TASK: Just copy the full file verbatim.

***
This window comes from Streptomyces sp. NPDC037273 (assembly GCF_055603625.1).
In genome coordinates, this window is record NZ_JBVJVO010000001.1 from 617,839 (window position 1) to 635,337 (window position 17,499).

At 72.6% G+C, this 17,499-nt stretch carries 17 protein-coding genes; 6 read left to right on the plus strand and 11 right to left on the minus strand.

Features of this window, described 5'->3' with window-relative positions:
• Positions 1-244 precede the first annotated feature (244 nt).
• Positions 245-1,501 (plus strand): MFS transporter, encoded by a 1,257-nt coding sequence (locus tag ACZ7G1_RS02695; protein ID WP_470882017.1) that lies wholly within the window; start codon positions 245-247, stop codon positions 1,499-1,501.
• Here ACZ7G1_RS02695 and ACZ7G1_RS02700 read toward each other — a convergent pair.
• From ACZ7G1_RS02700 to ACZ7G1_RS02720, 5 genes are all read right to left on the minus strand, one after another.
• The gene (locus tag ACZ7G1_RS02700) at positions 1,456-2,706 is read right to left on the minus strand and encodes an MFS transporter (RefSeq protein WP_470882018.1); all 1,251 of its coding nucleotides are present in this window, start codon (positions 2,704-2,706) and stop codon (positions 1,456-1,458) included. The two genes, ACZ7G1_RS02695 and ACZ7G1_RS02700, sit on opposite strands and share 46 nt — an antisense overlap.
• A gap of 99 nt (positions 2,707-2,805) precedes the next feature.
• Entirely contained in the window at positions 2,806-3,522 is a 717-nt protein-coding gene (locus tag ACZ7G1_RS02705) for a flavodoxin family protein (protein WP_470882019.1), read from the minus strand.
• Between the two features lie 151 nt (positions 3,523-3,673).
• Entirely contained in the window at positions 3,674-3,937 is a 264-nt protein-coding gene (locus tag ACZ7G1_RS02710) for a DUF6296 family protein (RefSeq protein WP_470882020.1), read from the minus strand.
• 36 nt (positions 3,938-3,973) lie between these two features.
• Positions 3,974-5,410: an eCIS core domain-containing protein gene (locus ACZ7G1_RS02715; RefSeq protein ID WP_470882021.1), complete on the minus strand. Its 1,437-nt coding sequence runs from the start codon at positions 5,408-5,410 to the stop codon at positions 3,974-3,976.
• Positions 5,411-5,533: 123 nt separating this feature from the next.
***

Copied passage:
This window comes from Streptomyces sp. NPDC037273 (assembly GCF_055603625.1).
In genome coordinates, this window is record NZ_JBVJVO010000001.1 from 617,839 (window position 1) to 635,337 (window position 17,499).

At 72.6% G+C, this 17,499-nt stretch carries 17 protein-coding genes; 6 read left to right on the plus strand and 11 right to left on the minus strand.

Features of this window, described 5'->3' with window-relative positions:
• Positions 1-244 precede the first annotated feature (244 nt).
• Positions 245-1,501 (plus strand): MFS transporter, encoded by a 1,257-nt coding sequence (locus tag ACZ7G1_RS02695; protein ID WP_470882017.1) that lies wholly within the window; start codon positions 245-247, stop codon positions 1,499-1,501.
• Here ACZ7G1_RS02695 and ACZ7G1_RS02700 read toward each other — a convergent pair.
• From ACZ7G1_RS02700 to ACZ7G1_RS02720, 5 genes are all read right to left on the minus strand, one after another.
• The gene (locus tag ACZ7G1_RS02700) at positions 1,456-2,706 is read right to left on the minus strand and encodes an MFS transporter (RefSeq protein WP_470882018.1); all 1,251 of its coding nucleotides are present in this window, start codon (positions 2,704-2,706) and stop codon (positions 1,456-1,458) included. The two genes, ACZ7G1_RS02695 and ACZ7G1_RS02700, sit on opposite strands and share 46 nt — an antisense overlap.
• A gap of 99 nt (positions 2,707-2,805) precedes the next feature.
• Entirely contained in the window at positions 2,806-3,522 is a 717-nt protein-coding gene (locus tag ACZ7G1_RS02705) for a flavodoxin family protein (protein WP_470882019.1), read from the minus strand.
• Between the two features lie 151 nt (positions 3,523-3,673).
• Entirely contained in the window at positions 3,674-3,937 is a 264-nt protein-coding gene (locus tag ACZ7G1_RS02710) for a DUF6296 family protein (RefSeq protein WP_470882020.1), read from the minus strand.
• 36 nt (positions 3,938-3,973) lie between these two features.
• Positions 3,974-5,410: an eCIS core domain-containing protein gene (locus ACZ7G1_RS02715; RefSeq protein ID WP_470882021.1), complete on the minus strand. Its 1,437-nt coding sequence runs from the start codon at positions 5,408-5,410 to the stop codon at positions 3,974-3,976.
• Positions 5,411-5,533: 123 nt separating this feature from the next.